The United States voiced regret Monday that several people have been killed in clashes rocking Thailand and urged the opposition and beleaguered Prime Minister Yingluck Shinawatra to hold talks to end the political crisis.
"We are concerned about the continuing political tension in Thailand and we are following the situation closely," State Department spokeswoman Jen Psaki said.
"Peaceful protest and freedom of expression are important aspects of democracy... Violence and seizure of public or private property, however, are not acceptable means of resolving political differences."
US ambassador Kristie Kenney had spoken with Yingluck and with opposition leaders to "encourage restraint and peaceful dialogue," Psaki told reporters.
"We certainly deeply regret the loss of life in Bangkok due to politically motivated violence. We condemn violence as a means to achieve political objectives and urge all sides to exercise restraint and respect the rule of law," she added.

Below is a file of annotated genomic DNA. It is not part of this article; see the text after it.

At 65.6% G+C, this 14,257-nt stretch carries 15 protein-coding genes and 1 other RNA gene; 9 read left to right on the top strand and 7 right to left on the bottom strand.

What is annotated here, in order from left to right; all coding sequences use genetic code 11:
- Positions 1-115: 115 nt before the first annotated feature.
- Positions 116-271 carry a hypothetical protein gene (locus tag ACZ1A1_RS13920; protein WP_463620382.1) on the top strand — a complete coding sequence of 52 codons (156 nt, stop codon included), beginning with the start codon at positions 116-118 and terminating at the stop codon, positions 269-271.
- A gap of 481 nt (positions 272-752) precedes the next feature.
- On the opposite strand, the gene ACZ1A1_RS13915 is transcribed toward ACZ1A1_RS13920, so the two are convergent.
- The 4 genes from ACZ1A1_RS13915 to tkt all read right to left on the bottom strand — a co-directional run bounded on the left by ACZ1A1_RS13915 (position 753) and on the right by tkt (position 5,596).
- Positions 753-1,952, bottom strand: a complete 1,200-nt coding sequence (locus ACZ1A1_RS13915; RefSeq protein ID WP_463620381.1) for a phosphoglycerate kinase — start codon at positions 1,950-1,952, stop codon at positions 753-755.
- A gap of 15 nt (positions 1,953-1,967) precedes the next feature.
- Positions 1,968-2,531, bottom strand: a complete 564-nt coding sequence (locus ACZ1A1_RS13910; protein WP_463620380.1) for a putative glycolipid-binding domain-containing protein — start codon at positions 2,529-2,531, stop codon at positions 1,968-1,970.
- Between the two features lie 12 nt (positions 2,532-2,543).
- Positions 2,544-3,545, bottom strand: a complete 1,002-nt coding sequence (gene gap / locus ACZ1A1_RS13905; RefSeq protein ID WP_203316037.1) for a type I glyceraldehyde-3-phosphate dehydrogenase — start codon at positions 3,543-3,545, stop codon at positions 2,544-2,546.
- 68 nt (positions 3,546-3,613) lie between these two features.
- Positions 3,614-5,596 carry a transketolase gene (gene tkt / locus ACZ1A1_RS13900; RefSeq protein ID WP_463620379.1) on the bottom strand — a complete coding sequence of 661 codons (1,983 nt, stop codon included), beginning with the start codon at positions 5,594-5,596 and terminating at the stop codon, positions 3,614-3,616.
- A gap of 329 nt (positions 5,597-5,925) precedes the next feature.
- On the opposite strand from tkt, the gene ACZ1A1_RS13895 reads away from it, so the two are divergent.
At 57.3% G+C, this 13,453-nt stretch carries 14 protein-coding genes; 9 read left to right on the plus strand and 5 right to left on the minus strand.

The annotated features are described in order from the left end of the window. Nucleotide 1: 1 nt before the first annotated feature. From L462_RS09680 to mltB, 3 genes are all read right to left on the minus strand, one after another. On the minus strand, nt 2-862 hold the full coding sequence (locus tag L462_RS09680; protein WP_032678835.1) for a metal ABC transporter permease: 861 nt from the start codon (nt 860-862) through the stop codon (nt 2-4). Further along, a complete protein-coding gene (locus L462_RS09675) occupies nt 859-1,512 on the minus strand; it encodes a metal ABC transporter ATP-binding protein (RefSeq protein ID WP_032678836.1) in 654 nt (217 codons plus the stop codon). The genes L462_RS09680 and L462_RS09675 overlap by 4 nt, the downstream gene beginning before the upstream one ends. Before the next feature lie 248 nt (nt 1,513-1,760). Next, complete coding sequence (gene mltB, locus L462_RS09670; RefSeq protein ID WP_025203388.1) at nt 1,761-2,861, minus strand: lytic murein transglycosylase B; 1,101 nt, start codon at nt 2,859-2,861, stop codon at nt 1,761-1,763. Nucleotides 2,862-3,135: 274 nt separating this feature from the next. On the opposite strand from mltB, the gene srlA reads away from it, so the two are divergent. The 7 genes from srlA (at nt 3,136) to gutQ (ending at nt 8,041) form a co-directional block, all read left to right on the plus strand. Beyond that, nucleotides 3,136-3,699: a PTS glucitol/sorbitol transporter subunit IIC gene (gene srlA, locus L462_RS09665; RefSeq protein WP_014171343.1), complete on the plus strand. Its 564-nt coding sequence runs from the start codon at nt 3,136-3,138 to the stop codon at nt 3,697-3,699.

Yingluck Monday rejected the demands of demonstrators who have urged her to quit, as police issued an arrest warrant for "insurrection" against the protest leader.
Police used rubber bullets, tear gas and water cannon against rock-throwing demonstrators as they strengthened their defense of key government buildings, after weekend unrest in the capital left several dead and more than 100 wounded.
The protests, aimed at unseating the elected government and replacing it with a "people's council", are the latest outbreak of civil strife to rock the kingdom since royalist generals ousted Thaksin Shinawatra, Yingluck's brother, seven years ago.